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3 strategies to enable secure and productive learning online

March 18, 2020


Of Fremont County students do not have internet access at home
Of Fremont County students do not have internet access at home

Chris Brown, Director of Technology at Fremont County School District #1 in Lander, Wyoming, has been working with his team to prepare for a district-wide shut down. ‘

As a small district in a rural state, Fremont #1 faces some unique challenges—fewer wireless providers, limited connectivity—but much of the advice that Chris has to offer is relevant for districts of all sizes across the country as they prepare to support an extended period of mass remote instruction.

Below, Chris provides shares three strategies with detailed guidance to accommodate teacher and student needs for online learning while keeping the network safe.

1. Reconsider specific policies for devices and accessibility

A smartphone can be a powerful learning platform that can access your LMS and other applications if no other device or internet connection is available. Remind parents to check if they have usage limitations on their data plans.

If you are a one-to-one district or school that doesn’t normally send devices home, be sure that accessories such as chargers, headphones with mics, and external iPad keyboards go home with students.  Let parents know ahead of time what will be coming home with their student.

Note that while most districts should have a solid inventory of what devices are at each school, this information may reside only at the school itself. Consider tracking your inventory when releasing devices to students who normally wouldn’t take them home.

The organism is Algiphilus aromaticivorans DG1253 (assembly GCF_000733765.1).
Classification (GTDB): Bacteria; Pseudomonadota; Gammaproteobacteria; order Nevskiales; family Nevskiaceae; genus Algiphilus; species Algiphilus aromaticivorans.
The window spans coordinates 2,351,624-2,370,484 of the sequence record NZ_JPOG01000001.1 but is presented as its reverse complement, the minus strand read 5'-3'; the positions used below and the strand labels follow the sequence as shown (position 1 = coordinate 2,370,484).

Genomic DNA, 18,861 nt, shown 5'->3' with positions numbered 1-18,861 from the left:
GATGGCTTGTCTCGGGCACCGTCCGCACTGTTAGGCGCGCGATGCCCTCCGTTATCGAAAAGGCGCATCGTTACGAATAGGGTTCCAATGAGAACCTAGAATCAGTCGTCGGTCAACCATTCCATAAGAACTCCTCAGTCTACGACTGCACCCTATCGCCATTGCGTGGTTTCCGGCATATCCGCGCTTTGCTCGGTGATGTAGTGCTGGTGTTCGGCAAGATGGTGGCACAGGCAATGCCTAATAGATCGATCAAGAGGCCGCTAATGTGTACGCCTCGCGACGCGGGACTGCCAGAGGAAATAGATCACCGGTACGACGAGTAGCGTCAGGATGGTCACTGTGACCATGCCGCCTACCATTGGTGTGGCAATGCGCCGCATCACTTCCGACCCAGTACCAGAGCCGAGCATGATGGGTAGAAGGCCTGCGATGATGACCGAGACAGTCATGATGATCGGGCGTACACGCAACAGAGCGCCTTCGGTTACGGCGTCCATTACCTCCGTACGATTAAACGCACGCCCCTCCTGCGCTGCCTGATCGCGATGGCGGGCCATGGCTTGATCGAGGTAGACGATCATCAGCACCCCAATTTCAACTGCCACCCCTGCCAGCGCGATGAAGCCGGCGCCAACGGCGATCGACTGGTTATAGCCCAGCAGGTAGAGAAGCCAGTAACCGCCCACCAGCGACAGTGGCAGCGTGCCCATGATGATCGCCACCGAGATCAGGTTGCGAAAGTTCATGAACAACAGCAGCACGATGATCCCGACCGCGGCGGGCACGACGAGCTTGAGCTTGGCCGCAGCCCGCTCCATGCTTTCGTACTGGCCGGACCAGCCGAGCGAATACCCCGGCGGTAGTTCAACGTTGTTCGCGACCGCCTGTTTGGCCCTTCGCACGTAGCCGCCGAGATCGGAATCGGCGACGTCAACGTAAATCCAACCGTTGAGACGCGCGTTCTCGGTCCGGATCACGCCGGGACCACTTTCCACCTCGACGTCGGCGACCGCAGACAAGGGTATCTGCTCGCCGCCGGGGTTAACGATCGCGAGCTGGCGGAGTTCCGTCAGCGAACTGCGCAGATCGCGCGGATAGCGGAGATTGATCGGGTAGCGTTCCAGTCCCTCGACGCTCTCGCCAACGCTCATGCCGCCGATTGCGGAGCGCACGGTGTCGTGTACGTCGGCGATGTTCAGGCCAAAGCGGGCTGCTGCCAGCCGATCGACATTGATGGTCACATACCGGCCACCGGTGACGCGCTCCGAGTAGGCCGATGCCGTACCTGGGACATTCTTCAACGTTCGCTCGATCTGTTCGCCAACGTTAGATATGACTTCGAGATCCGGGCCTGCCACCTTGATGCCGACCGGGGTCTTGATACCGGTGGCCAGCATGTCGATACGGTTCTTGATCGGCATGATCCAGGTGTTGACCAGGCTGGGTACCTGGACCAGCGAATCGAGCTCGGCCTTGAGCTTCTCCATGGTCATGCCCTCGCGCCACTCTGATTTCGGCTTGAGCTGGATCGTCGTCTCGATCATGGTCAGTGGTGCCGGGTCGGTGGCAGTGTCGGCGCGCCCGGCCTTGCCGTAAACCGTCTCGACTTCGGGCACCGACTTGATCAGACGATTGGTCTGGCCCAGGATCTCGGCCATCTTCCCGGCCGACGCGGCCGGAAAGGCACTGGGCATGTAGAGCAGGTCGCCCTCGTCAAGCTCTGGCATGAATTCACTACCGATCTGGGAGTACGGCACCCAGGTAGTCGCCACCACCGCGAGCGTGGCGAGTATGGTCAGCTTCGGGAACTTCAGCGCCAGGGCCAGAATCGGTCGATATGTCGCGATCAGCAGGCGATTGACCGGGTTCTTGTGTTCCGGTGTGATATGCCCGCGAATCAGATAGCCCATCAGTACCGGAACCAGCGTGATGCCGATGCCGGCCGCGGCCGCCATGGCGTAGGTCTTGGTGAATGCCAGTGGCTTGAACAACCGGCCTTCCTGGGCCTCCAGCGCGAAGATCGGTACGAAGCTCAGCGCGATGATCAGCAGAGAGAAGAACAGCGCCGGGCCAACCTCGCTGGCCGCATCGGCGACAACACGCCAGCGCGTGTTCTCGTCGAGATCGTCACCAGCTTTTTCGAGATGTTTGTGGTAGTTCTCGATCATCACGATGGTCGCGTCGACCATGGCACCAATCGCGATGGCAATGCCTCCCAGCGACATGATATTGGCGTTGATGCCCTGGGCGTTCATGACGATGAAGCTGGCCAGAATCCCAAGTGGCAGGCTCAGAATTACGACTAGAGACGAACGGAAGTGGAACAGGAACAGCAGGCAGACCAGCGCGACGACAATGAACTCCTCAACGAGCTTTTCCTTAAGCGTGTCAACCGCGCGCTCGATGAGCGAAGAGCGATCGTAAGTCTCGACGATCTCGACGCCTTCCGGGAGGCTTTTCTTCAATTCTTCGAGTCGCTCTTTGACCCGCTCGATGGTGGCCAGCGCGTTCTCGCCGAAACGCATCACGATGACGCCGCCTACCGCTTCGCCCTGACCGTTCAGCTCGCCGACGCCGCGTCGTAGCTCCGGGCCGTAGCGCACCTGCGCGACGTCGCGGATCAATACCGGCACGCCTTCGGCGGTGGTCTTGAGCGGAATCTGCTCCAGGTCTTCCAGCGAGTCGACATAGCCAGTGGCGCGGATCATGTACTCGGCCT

If your district has hotspot devices for student use, plan for their distribution and consider restricting non-educational website access on them to “stretch” your data plans.  This is particularly important in regions of the country where broadband access is constrained by lack of vendors or infrastructure, and the district is paying for a set amount of data each cycle.

Consider your device management policies and make changes if needed. For instance, you will want to allow students to connect to other wireless networks besides your school’s and remove any limitations on camera access for video conferencing. Also, be sure to remove any policies that prohibit students from accessing applications that are typically restricted but have now become necessary for delivering instruction.

Verify that your content filtering solution will allow all students to access necessary sites and content from home. Fremont #1’s filtering solution allows for staff and students to make on-the-fly requests for a site to be unblocked; monitor these requests and quickly resolve them to keep student learning moving forward.

Elementary students are likely to need additional support in connecting with school apps from home, so write clear instructions for their parents. These should include basics, such as how to sign in, how to navigate to each application, and other helpful information.

Consider printing login information (username and password) for each student, as younger students may not remember their credentials when outside of the school environment. If you use an alternate login system, such as Clever, provide QR codes for those using District devices at home, or log-in credentials for accessing your authentication portal. 

2. Address privacy and security concerns